Adirondack Reservoirs: Water for the Erie Canal
Wednesday, May 5th, 2021 5:30pm to 7:00pm
: Online, registration requiredRegistration required
Speaker: Ray Letterman, Emeritus Professor of Civil and Environmental Engineering at Syracuse University
The Erie Canal connected Lake Erie at Buffalo with the Hudson River at Albany and was a transforming accomplishment for the State of New York. It had almost immediate success and was profitable for its investors and the State. Its construction started in 1818, ended in 1825, and it was essentially paid for by 1836. The Canal helped the United States grow in its formative years, it gave rise to many cities, towns and villages (including Syracuse) and it launched New York City toward becoming the center of commerce and finance it is today.
The early 1800s was the formative period for civil engineering and hydrology in the United States and, perhaps consequently, during dry periods there was never enough water to effectively operate the Canal, especially in the summit section between Utica and Syracuse. As this periodic problem became more costly, additional water was sought from new sources, and this required new dams, reservoirs and feeder canals.
In 1849 the Black River watershed in the western Adirondacks became an important source of water for the summit section of the Canal, and dams and reservoirs were built to increase the reliability of this flow. Eventually a number of these reservoirs became important recreational attractions with numerous hotels and seasonal homes. Intensive logging and fires were destroying large parts of the forests and many in New York became concerned that this would reduce the flow of water to the Canal. The formation of the Forest Preserve and Adirondack Park and the passage of the “forever wild” clause in the State constitution protected the forests and limited the building of new dams and reservoirs on Forest Preserve land. However, as hydroelectricity became increasingly important in the early 1900s, this protection was weakened and in the 1950s and 60s conservationists fought in the courts and state legislature to prevent the building of new dams and reservoirs.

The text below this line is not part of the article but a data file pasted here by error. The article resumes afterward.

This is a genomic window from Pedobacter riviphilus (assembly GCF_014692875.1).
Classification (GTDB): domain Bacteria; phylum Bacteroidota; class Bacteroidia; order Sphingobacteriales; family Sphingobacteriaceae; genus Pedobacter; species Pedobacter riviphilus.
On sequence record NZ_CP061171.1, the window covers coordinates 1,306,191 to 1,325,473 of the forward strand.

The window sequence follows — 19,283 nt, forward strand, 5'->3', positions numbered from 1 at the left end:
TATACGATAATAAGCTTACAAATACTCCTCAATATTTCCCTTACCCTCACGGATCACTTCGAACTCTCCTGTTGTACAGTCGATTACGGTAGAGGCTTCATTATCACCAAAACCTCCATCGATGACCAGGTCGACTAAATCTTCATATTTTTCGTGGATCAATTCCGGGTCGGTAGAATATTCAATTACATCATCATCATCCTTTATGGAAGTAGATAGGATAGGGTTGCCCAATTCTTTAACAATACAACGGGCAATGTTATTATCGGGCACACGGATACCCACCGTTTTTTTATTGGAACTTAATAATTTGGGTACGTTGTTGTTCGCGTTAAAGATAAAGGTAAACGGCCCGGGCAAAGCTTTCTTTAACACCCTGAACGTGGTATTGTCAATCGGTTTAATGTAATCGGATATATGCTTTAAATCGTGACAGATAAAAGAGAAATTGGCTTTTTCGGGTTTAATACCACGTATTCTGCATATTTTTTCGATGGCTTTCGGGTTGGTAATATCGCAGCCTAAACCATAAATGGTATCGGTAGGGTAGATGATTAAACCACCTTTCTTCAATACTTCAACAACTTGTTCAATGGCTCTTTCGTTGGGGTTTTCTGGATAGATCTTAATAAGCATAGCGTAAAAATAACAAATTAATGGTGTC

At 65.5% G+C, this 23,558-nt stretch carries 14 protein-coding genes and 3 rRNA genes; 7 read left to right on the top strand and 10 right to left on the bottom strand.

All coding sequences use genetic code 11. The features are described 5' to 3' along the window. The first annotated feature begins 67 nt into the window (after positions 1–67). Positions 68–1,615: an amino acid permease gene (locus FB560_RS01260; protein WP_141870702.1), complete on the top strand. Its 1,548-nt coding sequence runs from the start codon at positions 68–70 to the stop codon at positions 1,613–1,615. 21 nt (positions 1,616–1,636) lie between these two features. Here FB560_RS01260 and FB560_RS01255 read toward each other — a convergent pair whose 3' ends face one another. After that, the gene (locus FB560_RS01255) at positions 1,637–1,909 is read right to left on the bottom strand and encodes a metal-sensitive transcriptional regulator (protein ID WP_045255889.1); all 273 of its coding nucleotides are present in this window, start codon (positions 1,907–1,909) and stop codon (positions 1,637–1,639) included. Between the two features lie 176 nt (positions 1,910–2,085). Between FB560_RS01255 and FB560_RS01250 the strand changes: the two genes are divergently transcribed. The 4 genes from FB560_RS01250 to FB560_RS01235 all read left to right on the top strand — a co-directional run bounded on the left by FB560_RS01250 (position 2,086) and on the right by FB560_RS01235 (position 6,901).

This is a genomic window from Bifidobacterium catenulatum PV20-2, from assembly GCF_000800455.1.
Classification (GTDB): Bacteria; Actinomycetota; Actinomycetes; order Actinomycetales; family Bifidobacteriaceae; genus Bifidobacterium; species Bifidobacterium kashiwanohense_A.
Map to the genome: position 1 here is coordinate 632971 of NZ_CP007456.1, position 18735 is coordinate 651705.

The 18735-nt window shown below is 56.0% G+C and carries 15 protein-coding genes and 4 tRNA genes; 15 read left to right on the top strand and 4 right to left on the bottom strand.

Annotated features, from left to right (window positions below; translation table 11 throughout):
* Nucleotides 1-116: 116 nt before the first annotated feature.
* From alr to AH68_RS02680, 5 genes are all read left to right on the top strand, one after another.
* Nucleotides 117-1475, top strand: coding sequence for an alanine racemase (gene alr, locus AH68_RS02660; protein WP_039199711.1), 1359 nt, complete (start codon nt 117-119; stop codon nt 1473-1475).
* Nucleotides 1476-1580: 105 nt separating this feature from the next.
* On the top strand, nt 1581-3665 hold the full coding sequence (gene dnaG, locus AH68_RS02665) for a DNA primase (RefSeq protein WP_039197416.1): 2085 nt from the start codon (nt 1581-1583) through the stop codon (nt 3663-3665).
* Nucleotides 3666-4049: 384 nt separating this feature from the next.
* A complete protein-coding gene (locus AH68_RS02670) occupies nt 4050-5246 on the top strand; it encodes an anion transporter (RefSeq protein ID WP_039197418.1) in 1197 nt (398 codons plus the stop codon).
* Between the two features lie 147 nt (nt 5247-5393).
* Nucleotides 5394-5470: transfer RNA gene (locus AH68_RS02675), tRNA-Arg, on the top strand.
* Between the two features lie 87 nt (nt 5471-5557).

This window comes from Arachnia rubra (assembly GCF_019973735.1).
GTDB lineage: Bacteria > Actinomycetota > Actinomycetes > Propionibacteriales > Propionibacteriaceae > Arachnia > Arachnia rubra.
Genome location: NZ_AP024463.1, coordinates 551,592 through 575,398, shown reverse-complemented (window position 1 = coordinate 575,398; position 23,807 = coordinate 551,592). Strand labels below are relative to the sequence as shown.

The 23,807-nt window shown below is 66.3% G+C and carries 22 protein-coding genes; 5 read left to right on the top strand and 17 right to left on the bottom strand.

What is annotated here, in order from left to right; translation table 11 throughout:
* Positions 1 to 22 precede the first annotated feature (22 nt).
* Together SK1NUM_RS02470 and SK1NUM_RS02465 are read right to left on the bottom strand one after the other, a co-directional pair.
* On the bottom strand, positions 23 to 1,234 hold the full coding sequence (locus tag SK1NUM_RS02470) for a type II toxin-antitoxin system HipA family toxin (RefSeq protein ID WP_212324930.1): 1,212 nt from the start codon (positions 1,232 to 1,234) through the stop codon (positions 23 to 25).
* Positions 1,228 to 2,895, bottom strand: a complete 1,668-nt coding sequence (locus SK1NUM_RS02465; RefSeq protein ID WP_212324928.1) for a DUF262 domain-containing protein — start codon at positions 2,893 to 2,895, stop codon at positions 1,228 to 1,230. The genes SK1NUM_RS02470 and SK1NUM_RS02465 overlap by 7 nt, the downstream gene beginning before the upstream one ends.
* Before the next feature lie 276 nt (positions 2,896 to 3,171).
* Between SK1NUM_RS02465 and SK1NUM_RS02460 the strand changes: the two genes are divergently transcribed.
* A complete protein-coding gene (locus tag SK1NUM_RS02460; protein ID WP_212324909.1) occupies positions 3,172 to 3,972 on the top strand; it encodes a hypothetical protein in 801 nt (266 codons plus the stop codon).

Dr. Ray Letterman received undergraduate and graduate degrees are from Lehigh and Northwestern Universities. For 6 years he taught and conducted research in the Pritzker Department of Environmental Engineering at the Illinois Institute of Technology in Chicago, and for 36 years in the Department of Civil and Environmental Engineering at Syracuse University. Hos research focused on particle removal processes in water treatment, and his teaching emphasized environmental and water resources engineering. Dr. Letterman has been retired from the University for about ten years. He lives in Fayetteville and spends summers on Fourth Lake in the central Adirondacks where he serves on the Board of Directors of the Fulton Chain of Lakes Association.